Early and Recent History and Genealogical Records
of Many of the Representative Citizens
EDGAR T. EMERY. A large percent of the men in railroad service have come from the farms. There has ever been a certain fascination in this life for the farmer boy and while yet scarcely old enough to hold steadily the plow handles they began dreaming and planning of a career "on the road." This class is peculiarly fitted for railroad work, which requires men of strong physique steady nerve and grit. One of this number is Edgar T. Emery, of Springfield, a Frisco engineer, who has had a successful career from the start as railroader. Mr. Emery was born on a farm in Clark county, Iowa, October 31, 1855. He is a son of James H. and Sarah Elizabeth (Dufur) Emery. The father was born in Ohio, October 27, 1830, and his death occurred in Whitewater, Wisconsin, May 7, 1904. The mother of our subject was born in Washington county, Ohio, May 4, 1834, and although past her eightieth birthday, is hale and hearty and makes her home with the subject of this sketch. These parents grew to maturity in their native state and there received limited educations, and were married in Henry county, Illinois. From there they removed to Iowa in pioneer times, making the overland journey with an ox team, entering land from the government in Clark county, where they established the family home by hard work and perseverance. James H. Emery was a carpenter by trade, which he followed in his earlier years, but later devoted his attention to farming and stock raising. He moved back to Illinois when our subject was a small child but did not remain there long, and in 1887 the family moved to Whitewater, Wisconsin, where the elder Emery followed contracting and building and where his death, occurred. Politically, he was a Republican, and fraternally was a member of the Independent Order of Odd Fellows. His family consisted of three children, namely: Edgar T., of this sketch; Eva L., born October 1, 1858, married a Mr. Storm and they make their home in California; William, born March 28,1863, died April 1, 1866.
Edgar T. Emery grew to manhood on the farm in Iowa and there attended the common schools. After leaving school he began working for the Chicago, Burlington & Quincy Railroad Company, April i5, 1874, at Creston, Iowa, as an "oil boy," his duties being to look after the "oil house." On September 1, 1875 he was put to firing a switch engine, on which he worked for six months, then worked as fireman from Creston to Ottumwa. He continued in the employ of that road as fireman until October 17, 1880, when he was promoted to locomotive engineer on the same run which he retained until the big strike on that road, February 27, 1888, In June, 1889, he came to Kansas City, Missouri, and secured a position on the old Kansas City, Ft. Scott & Memphis road, as engineer, out of that city on the Ozark division. On June 15, 1893, he was injured in a wreck, breaking a leg, which necessitated his giving up the road for some time. Later he took a position running a stationary engine in the Springfield south side shops, which position he has continued to hold since May, 1894, giving his usual satisfactory service.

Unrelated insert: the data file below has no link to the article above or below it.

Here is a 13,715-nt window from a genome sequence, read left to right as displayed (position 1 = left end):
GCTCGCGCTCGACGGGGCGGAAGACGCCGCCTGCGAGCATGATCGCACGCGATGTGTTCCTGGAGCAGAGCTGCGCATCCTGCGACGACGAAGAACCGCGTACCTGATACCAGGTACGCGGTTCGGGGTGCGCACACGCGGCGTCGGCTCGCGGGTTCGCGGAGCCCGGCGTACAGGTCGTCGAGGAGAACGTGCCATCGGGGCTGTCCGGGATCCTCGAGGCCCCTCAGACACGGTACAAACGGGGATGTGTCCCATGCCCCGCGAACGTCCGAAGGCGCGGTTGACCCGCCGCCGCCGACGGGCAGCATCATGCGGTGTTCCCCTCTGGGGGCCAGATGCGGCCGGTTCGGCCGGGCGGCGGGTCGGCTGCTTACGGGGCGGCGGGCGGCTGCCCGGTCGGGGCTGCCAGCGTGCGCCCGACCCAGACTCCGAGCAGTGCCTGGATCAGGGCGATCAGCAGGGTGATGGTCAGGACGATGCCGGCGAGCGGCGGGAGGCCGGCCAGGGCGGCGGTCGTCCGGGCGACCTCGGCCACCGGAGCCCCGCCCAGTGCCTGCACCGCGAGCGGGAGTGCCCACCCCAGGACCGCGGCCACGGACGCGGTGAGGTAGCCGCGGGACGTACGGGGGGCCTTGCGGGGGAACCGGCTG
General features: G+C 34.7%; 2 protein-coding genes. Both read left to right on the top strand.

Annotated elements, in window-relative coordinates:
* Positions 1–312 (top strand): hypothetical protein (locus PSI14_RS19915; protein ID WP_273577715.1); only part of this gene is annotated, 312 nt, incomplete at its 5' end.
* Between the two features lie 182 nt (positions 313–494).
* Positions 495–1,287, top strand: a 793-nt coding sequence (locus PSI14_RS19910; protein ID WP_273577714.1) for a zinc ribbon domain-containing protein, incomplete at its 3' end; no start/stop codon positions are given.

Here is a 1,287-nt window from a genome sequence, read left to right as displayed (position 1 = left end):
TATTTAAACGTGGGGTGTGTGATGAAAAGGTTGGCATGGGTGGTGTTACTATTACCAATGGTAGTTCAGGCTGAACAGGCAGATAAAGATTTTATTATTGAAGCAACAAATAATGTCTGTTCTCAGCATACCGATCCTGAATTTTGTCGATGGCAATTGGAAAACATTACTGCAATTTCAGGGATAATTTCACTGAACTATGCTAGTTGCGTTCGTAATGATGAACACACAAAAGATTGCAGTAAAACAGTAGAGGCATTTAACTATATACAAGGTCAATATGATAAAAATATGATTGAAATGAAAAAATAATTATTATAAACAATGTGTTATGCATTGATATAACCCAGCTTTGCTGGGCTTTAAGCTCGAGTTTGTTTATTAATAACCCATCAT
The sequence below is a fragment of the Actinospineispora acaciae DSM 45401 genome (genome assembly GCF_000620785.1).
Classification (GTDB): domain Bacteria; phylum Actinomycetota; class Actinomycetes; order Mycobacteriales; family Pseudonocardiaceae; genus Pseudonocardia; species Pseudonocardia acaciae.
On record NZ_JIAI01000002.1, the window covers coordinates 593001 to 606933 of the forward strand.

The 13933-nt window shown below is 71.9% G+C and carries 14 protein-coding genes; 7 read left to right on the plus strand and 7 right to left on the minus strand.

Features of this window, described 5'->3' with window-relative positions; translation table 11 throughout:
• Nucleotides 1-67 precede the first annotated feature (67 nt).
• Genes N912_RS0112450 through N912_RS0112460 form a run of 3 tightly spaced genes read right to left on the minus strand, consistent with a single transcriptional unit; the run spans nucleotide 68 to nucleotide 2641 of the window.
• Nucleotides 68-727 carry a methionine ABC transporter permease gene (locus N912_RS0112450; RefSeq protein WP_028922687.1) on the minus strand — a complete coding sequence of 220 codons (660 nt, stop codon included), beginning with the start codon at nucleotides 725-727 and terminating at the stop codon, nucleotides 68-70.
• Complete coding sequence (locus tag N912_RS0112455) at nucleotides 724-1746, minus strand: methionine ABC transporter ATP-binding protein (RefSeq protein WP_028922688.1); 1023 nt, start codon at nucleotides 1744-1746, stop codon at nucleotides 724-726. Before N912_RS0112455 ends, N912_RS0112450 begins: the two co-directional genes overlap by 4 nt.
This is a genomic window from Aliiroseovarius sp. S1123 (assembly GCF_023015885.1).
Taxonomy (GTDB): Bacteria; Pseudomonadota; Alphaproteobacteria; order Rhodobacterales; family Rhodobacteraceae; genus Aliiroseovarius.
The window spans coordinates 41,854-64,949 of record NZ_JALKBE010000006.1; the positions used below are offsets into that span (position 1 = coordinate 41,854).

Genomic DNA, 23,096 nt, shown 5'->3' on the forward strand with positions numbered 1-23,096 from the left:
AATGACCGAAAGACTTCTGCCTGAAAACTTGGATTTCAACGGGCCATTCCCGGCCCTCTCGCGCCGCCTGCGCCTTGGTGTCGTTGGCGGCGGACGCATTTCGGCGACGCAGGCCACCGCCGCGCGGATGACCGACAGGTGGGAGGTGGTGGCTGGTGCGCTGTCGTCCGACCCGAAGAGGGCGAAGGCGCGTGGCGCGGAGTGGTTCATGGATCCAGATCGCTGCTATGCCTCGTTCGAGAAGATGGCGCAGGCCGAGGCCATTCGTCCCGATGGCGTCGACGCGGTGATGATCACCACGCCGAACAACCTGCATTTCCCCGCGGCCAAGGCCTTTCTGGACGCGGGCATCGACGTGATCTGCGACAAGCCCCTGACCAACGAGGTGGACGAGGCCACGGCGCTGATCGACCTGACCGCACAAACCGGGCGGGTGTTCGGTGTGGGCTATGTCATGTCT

Mr. Emery was married May 4, 1880, in Creston, Iowa, to Ada Alice Reynolds, who was born in Macon county, West Virginia, March 29, 1862, where she grew to womanhood and attended school. She is a daughter of Edward and Laura (Turner) Reynolds, the father dying when Mrs. Reynolds was quite small and when she was eleven years old her mother died. They both were natives of West Virginia. Mr. Reynolds served four years in the Confederate army, having enlisted at Mason City, West Virginia, at about the beginning of the war.
Three children have been born to Mr. and Mrs. Emery, namely: Ray W., born July 2, 1881, is a jeweler by trade and lives in Texas; the other two children died in infancy unnamed.
Mr. Emery belongs to the Masonic Order, including the Chapter and Commandery. He is a member of the Brotherhood of Locomotive Engineers. He also belongs to the Modern Woodmen and the Knights of Pythias, is a member of the Grand Lodge of the state of Missouri. Politically, he is a Republican. His wife is a member of No. 1, White Shrine, and the Eastern Star.
Mr. Emery has a good home on Broad street, Springfield. He often recalls the fact that he fired engine No. 308, with Engineer John Francis, in 1879, that pulled the train on which rode General Grant when he made his trip around the world.
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